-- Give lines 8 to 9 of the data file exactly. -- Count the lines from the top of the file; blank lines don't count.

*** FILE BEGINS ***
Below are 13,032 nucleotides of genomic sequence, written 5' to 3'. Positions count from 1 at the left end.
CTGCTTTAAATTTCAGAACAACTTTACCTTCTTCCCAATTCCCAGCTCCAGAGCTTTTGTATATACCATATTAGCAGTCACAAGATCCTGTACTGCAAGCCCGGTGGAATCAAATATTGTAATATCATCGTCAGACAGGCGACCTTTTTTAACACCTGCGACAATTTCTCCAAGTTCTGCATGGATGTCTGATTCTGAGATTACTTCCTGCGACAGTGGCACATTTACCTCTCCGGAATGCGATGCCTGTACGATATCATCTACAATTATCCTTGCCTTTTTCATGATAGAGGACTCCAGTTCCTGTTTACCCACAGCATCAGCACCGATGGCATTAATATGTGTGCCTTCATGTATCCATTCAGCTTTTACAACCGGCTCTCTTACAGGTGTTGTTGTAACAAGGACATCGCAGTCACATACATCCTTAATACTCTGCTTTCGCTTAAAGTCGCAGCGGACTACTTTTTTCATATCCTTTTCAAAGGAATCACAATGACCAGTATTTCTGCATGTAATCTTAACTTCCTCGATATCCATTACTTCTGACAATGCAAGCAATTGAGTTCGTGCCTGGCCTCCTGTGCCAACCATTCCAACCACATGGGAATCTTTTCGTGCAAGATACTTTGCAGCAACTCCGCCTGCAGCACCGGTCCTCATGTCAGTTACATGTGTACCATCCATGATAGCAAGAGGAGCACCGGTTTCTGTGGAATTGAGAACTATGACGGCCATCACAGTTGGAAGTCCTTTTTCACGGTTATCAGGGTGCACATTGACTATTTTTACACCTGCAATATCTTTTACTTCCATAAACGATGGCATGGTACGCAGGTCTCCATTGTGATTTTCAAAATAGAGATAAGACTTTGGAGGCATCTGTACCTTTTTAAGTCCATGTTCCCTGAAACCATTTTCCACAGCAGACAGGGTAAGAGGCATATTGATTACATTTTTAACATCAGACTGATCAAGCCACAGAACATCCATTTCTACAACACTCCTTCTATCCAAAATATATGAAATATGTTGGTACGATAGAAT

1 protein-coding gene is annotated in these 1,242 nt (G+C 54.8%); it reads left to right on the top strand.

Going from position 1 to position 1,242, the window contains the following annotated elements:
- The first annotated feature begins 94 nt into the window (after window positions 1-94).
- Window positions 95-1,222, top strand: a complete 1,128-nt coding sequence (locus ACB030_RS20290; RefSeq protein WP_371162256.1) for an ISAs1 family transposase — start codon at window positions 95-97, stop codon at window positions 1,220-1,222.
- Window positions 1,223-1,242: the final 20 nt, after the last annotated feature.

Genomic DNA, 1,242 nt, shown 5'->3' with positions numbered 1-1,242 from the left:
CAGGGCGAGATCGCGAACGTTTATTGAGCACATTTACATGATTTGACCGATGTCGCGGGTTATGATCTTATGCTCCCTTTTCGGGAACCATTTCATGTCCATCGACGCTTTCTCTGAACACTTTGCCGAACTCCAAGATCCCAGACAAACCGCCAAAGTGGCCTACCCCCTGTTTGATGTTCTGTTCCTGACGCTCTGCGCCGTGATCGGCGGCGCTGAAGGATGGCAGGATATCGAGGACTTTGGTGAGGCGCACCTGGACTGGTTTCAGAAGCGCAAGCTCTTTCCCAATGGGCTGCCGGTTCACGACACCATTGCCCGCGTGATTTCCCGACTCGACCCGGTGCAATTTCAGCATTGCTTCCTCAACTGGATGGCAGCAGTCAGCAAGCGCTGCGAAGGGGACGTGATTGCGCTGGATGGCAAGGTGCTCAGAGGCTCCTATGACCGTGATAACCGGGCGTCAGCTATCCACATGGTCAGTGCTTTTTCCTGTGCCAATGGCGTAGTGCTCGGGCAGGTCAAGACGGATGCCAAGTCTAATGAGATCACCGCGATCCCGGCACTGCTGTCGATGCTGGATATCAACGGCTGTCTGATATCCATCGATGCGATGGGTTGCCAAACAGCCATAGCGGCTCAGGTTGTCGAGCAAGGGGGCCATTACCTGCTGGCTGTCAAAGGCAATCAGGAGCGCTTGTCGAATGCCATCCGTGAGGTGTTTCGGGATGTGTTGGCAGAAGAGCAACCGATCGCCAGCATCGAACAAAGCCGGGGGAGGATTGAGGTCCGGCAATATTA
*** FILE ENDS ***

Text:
Genomic DNA, 1,242 nt, shown 5'->3' with positions numbered 1-1,242 from the left:
CAGGGCGAGATCGCGAACGTTTATTGAGCACATTTACATGATTTGACCGATGTCGCGGGTTATGATCTTATGCTCCCTTTTCGGGAACCATTTCATGTCCATCGACGCTTTCTCTGAACACTTTGCCGAACTCCAAGATCCCAGACAAACCGCCAAAGTGGCCTACCCCCTGTTTGATGTTCTGTTCCTGACGCTCTGCGCCGTGATCGGCGGCGCTGAAGGATGGCAGGATATCGAGGACTTTGGTGAGGCGCACCTGGACTGGTTTCAGAAGCGCAAGCTCTTTCCCAATGGGCTGCCGGTTCACGACACCATTGCCCGCGTGATTTCCCGACTCGACCCGGTGCAATTTCAGCATTGCTTCCTCAACTGGATGGCAGCAGTCAGCAAGCGCTGCGAAGGGGACGTGATTGCGCTGGATGGCAAGGTGCTCAGAGGCTCCTATGACCGTGATAACCGGGCGTCAGCTATCCACATGGTCAGTGCTTTTTCCTGTGCCAATGGCGTAGTGCTCGGGCAGGTCAAGACGGATGCCAAGTCTAATGAGATCACCGCGATCCCGGCACTGCTGTCGATGCTGGATATCAACGGCTGTCTGATATCCATCGATGCGATGGGTTGCCAAACAGCCATAGCGGCTCAGGTTGTCGAGCAAGGGGGCCATTACCTGCTGGCTGTCAAAGGCAATCAGGAGCGCTTGTCGAATGCCATCCGTGAGGTGTTTCGGGATGTGTTGGCAGAAGAGCAACCGATCGCCAGCATCGAACAAAGCCGGGGGAGGATTGAGGTCCGGCAATATTA